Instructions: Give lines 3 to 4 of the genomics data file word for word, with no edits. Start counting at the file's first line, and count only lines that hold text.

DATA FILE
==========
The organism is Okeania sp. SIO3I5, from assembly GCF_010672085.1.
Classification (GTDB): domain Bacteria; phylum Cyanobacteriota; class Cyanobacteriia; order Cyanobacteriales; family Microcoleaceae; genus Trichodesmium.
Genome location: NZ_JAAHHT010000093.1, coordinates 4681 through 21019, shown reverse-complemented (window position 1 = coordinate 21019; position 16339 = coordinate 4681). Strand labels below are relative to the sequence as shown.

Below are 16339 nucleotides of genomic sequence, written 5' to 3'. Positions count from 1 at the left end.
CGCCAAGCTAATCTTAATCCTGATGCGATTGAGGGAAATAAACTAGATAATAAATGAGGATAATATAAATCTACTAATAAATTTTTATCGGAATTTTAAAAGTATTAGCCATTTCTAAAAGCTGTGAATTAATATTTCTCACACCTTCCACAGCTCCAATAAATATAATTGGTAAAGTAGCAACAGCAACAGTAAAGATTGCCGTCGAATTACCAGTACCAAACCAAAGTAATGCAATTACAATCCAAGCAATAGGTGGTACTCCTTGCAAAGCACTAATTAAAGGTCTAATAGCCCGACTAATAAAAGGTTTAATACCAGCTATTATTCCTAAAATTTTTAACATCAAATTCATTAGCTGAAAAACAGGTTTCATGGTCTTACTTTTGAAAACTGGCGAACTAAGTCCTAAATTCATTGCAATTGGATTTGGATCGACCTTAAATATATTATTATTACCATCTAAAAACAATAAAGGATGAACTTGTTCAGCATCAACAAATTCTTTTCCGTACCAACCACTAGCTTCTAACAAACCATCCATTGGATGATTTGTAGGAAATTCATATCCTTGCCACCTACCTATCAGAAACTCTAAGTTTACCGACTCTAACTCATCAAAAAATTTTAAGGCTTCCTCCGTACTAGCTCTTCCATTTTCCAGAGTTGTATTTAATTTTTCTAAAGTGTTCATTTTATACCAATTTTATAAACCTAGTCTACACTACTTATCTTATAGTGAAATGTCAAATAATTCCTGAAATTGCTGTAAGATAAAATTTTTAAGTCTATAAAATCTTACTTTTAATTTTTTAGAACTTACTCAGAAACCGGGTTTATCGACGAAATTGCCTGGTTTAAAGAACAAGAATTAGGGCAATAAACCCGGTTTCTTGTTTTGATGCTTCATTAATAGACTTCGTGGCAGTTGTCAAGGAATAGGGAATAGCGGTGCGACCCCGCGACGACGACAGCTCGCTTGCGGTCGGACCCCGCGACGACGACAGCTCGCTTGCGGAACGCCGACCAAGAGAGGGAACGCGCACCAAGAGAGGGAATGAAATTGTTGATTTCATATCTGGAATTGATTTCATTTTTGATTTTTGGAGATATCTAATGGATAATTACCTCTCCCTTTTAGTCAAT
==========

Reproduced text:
Genome location: NZ_JAAHHT010000093.1, coordinates 4681 through 21019, shown reverse-complemented (window position 1 = coordinate 21019; position 16339 = coordinate 4681). Strand labels below are relative to the sequence as shown.

Below are 16339 nucleotides of genomic sequence, written 5' to 3'. Positions count from 1 at the left end.